Plus, the 5 best ways to use money-sharing apps like Venmo, Square Cash and Zelle.
Making friends pony up their share just got easier.
Cash-sharing app Venmo announced on Thursday it would team up with Uber and Uber Eats to allow users to split rides and meals more easily. The partnership will let Uber customers use Venmo as a payment method directly on the app.
With the new feature, which will be available to U.S. customers in the coming weeks, users will be able to log unto the Uber app and add Venmo as a payment method to directly split the cost of rides or meals with family and friends. Venmo will then take out the amount from your bank account, card or remaining Venmo balance.
And the partnership makes perfect sense, as people are already using Venmo to pay for Uber rides separately. “Six million times every year people use Venmo to split the cost of Uber,” an Uber spokesperson told Moneyish via email. “In fact, it’s one of the most popular things people pay for on Venmo, so creating a connection between the two simply gives a better experience to our customers who already prefer Venmo as a way to split and share the cost with friends.”
Through the new collaboration, users will also be able to use exclusive new Uber Eats emoji to share and customize their Uber purchases — the first-ever branded emojis to hit the Venmo app.
Retailers are tapping into how people are spending and sharing money in the mobile banking age, as almost half (47%) of surveyed consumers in a U.S. Bank Cash Behavior Survey say they prefer using digital payment apps over cash. And eMarketer predicts the use of peer-to-peer (P2P) payment apps — which include Venmo, Paypal, Square Cash and Zelle — will grow by double digits across all age groups through 2021, with P2P transactions exceeding $120 billion last year.
Venmo previously teamed up with Grubhub, Seamless and Eat24 to allow diners to split the bill when they order food delivery with friends and family. This saves users the extra step of having to open a separate money-transferring app to pay back friends, or to remind them to cough up their share for dinner.
The service requires having one of the food delivery apps and Venmo installed and being up-to-date on your mobile device, with Venmo linked to a bank account or debit card. Then once you open Grubhub, Seamless or Eat24, you’ll be notified that you can select Venmo as a payment option.
Here are some other ways to use your cash-sharing apps that might come as a surprise:
Send and receive money through text messages with Apple Pay. With the iOS 11 update for iPhone and iPad that rolled out in September of last year, users have the option to send and receive money through messages. All you need is enough money on your Apple Pay Cash card or your debit or credit card in Google Wallet and you can instantly send cash. To select an amount, tap the plus or minus signs or tap “Show Keypad” to enter an exact amount, then click pay and send away. You can also ask Siri on your iPhone or Apple Watch to send a specific amount of money to someone in your contacts.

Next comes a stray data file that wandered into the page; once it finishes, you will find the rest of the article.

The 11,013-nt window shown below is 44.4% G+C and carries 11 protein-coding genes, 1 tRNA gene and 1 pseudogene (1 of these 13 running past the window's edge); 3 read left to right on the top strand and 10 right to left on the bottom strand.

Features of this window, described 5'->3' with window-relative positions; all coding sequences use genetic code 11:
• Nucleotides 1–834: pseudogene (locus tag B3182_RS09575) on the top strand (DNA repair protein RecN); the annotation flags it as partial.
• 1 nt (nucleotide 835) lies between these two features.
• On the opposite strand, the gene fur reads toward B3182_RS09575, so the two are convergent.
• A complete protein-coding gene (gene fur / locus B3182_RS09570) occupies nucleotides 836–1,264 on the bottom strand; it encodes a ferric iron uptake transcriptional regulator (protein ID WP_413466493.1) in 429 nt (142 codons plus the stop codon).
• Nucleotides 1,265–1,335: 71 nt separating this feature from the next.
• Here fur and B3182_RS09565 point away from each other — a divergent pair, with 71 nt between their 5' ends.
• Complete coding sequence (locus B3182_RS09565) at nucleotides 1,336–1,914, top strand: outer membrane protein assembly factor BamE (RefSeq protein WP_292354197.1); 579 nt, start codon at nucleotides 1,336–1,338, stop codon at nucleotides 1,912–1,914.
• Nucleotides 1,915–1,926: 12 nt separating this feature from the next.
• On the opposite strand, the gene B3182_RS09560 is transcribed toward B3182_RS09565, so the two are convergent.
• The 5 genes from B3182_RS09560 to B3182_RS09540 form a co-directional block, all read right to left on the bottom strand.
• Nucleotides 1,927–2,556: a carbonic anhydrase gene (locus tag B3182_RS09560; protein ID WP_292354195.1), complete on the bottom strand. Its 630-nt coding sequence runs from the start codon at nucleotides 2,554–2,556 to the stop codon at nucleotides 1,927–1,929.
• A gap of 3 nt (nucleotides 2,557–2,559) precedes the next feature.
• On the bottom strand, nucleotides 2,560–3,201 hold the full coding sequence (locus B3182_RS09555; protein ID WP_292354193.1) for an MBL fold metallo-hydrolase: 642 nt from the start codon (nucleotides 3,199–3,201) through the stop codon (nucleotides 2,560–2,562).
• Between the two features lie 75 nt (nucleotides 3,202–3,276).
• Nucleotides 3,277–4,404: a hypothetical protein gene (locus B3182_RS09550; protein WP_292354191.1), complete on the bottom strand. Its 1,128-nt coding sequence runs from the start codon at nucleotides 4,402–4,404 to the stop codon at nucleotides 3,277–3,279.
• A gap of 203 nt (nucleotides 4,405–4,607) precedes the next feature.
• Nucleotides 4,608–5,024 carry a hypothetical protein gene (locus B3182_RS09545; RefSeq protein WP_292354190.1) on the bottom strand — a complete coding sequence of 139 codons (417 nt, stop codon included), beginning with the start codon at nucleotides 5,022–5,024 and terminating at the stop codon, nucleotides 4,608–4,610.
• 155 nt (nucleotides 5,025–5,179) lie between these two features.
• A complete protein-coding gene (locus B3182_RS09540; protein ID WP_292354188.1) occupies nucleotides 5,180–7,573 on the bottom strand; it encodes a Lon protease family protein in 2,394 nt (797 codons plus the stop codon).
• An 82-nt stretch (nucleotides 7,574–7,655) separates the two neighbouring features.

Shop Poshmark with Venmo. You can now shop using Venmo at more than two million U.S. retailers, including Poshmark, Lululemon, Forever 21, Foot Locker and wherever parent company PayPal is also accepted. If available, the option to pay using Venmo will appear as a Venmo-branded payment button at checkout, or after you first select PayPal as your payment method.
Withdraw money from ATMs with Square Cash. Square’s Cash app introduced a Visa debit card last year that draws from your funds in your Cash app — that’s the virtual funds your friends have paid you, and not the money in your bank account or the personal debit card that’s linked to your Cash app. So you can swipe this card at any retailer that takes Visa to complete a purchase. And now you can use your Cash Card to withdraw that $20 your bud sent you in the app for brunch as a physical $20 in cash from any ATM using your Cash app pin number.
Transfer money instantly — without fees — with Zelle. This P2P money-transferring app banks on sharing funds in real time, since it integrates directly with Bank of America, Capital One, Chase, Fifth/Third Bank, FirstBank, PNC, U.S. Bank, USAA, Wells Fargo and other financial institutions. Whereas you’ll have to wait a day or two to transfer your funds from PayPal, Venmo, Square and company into your banking account — or pay a 25-cent fee on Venmo and a 1.5% fee from Square to move the money instantly — Zelle transfers your cash in real time for free, although your bank or credit union may tack on fees. So if your friend is also enrolled in Zelle, she should get the cash within minutes.
Tell Google Assistant to send friends money. Share or request funds on your iPhone or Android phone by setting up your Google Pay account. The recipient must also have a Google Pay account; if she does, you can say, “Hey Google: Send Chelsea $20,” and the Assistant will walk you through the steps to send the money via Google Pay. Your friends and family will get an email, text or notification to cash out or send you your dough. You have to provide a password or thumbprint to authorize the transaction, so it’s not hands-free yet. But Google plans to launch such voice-activated payments with its Google Home smart speaker eventually.
Amazon is also looking into ways to have Alexa send money to your friends, the Wall Street Journal reported in April.
This article was originally published in April and has been updated.
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